Thursday, October 19, 2017

Seward Embarkation

Cruising Down the Inside Passage

We decided the prudent thing to do was to get to Seward the day before our cruise departed and spend the night there.  You know . . . just in case of train derailments, earthquakes, car wrecks, muggings, all those doomsday scenarios that keep a traveler awake at night.

So we got up on a cold, wet Saturday morning in Anchorage, Alaska, at the god awful hour of five to make the 6:45 am train to Seward.  It rained for the entire four hours we were on the train, but, hey, they had hot coffee and bagels so it wasn't that bad.

  We checked into the lovely Harbor 360 Hotel overlooking the small boat marina, and then set out to explore this port city.  Seward is not only the terminus of the Alaskan Railway, but it is the end of the road.  Period.

I had the best seafood chowder of my life here.  Not only did the soup have chunks of salmon in it, but thick juicy oysters.  If you like fish, you'll like Seward.

We had a good time walking along the harbor and looking at all the fishing boats, but the sea otters stole the show.   To think that they were hunted to near extinction in the 19th century for their fur, makes me both sad and furious.  Today these cute little guys are protected under the Endangered Species Act and the Marine Mammal Protection Act.  In Alaska, they are still listed as "threatened."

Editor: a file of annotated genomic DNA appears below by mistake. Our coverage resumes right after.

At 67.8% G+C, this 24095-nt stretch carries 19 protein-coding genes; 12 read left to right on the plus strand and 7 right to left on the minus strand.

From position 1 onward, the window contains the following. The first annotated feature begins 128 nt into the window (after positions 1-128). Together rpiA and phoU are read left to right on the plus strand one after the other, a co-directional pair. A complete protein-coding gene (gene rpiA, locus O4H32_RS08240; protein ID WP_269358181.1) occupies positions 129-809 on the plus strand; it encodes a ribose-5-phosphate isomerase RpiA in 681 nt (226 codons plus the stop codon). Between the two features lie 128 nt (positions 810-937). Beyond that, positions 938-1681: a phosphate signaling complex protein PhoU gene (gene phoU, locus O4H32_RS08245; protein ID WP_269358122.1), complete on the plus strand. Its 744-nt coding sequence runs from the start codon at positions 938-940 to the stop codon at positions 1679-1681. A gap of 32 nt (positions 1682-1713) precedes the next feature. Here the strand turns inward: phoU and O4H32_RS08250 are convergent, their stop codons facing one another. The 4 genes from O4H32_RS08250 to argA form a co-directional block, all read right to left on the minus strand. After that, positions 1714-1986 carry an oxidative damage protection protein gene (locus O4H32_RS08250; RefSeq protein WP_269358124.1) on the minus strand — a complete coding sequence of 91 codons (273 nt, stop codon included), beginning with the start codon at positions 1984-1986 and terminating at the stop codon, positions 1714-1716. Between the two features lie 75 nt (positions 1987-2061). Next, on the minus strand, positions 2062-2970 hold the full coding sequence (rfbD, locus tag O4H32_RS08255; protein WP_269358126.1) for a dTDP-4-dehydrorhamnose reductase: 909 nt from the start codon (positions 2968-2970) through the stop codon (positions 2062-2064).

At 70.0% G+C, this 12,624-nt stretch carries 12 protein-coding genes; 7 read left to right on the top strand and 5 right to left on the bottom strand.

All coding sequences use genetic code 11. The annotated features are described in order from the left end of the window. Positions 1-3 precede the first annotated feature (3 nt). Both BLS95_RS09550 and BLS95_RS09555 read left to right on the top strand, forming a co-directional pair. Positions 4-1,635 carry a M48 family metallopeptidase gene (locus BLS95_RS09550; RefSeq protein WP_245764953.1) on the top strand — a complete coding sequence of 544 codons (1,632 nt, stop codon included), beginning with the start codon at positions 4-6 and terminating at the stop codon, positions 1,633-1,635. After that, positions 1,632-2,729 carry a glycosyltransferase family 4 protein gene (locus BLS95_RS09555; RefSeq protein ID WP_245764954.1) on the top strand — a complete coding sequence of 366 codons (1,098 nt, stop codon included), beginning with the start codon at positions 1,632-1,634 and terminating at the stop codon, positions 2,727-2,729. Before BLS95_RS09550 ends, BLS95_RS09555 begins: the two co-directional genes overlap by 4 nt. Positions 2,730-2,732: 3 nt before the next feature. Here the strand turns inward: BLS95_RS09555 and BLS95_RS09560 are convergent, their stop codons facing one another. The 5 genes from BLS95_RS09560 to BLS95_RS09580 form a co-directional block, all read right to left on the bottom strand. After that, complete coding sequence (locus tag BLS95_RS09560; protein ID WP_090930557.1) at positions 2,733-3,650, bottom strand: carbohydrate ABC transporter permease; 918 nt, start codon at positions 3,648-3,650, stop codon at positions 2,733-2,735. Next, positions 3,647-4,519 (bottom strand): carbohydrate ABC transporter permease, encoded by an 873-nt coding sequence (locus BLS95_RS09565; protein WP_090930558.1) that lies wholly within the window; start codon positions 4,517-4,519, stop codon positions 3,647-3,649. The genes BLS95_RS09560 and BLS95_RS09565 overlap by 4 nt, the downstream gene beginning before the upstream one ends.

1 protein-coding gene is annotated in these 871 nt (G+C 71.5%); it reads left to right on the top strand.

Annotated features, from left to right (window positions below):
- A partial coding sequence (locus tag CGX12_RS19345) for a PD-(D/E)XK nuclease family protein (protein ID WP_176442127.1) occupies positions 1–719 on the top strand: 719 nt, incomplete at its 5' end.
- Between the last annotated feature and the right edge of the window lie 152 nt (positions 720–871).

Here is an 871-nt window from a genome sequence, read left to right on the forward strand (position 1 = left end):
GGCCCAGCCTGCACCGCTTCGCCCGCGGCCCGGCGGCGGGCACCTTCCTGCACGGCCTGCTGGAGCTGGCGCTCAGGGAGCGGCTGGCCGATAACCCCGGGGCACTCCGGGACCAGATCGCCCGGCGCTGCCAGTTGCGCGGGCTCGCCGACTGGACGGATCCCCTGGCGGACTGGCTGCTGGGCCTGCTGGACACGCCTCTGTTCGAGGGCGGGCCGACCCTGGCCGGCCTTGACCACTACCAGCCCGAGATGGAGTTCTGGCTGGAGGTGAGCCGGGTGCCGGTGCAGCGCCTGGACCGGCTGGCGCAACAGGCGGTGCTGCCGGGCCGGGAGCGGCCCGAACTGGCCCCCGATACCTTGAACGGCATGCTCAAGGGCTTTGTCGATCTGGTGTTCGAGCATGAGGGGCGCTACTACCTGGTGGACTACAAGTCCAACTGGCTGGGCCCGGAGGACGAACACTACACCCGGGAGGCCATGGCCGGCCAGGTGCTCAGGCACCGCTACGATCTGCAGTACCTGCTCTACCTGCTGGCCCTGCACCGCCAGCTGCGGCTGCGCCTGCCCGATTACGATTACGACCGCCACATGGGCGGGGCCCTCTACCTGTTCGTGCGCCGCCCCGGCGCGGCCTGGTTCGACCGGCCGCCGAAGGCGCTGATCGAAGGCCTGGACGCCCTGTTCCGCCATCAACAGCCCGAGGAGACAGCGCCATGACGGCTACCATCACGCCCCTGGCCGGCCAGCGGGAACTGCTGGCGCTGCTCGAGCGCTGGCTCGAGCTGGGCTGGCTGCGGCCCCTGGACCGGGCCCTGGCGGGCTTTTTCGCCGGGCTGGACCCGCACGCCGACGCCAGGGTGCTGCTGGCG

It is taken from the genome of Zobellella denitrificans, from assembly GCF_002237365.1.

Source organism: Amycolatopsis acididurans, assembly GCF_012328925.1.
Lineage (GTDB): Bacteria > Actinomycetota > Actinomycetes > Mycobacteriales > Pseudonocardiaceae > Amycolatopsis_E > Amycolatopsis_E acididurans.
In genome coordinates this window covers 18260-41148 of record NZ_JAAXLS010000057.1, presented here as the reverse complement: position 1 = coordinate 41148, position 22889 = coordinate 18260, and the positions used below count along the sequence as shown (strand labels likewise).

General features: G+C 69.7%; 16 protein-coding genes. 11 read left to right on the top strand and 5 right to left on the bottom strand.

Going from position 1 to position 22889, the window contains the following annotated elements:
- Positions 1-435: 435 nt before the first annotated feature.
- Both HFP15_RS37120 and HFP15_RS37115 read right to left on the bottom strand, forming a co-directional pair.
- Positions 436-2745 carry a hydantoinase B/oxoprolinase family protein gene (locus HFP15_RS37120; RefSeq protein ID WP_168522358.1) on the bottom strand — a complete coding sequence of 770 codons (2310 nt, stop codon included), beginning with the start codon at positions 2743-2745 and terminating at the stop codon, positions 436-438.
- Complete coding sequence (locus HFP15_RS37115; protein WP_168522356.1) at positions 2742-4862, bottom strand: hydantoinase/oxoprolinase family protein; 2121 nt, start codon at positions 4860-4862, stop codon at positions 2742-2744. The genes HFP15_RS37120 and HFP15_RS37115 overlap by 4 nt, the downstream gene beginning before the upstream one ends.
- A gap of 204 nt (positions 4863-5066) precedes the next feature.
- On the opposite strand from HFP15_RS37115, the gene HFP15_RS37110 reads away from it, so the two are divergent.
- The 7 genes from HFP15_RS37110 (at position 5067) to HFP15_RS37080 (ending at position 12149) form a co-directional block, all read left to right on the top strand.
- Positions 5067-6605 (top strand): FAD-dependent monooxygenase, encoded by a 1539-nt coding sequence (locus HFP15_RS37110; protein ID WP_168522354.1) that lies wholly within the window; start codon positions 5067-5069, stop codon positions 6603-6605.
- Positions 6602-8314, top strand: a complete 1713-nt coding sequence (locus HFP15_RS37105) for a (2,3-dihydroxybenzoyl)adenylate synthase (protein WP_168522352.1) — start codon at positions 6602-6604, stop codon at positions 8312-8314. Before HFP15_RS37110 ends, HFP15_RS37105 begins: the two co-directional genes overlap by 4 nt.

I confess that when I saw our Holland America ship sitting in the harbor the next morning, I grew a bit alarmed.  It was MASSIVE.  It dwarfed every other boat in the marina.  It didn't look that big when I booked this cruise on the internet.  Just what had I gotten myself into?
We boarded this behemoth that afternoon and had time to orient ourselves, as well as participate in the obligatory safety drill.  During the week to come, however,  I still got lost every time I tried to find my stateroom.  I felt far more comfortable on the outside decks, so this is where I spent most of my time.  Beginning with embarkation.

I went up to the top deck and stayed there the entire evening.  I watched the dreamy little town of Seward drift away.  I watched the sun cast a golden glow on the mountains.  I watched the sky turn from orange to lavender to dark blue.  The cool evening air made me feel alive.  And happy.  Maybe being on a Las Vegas floating hotel wouldn't be so bad, after all.

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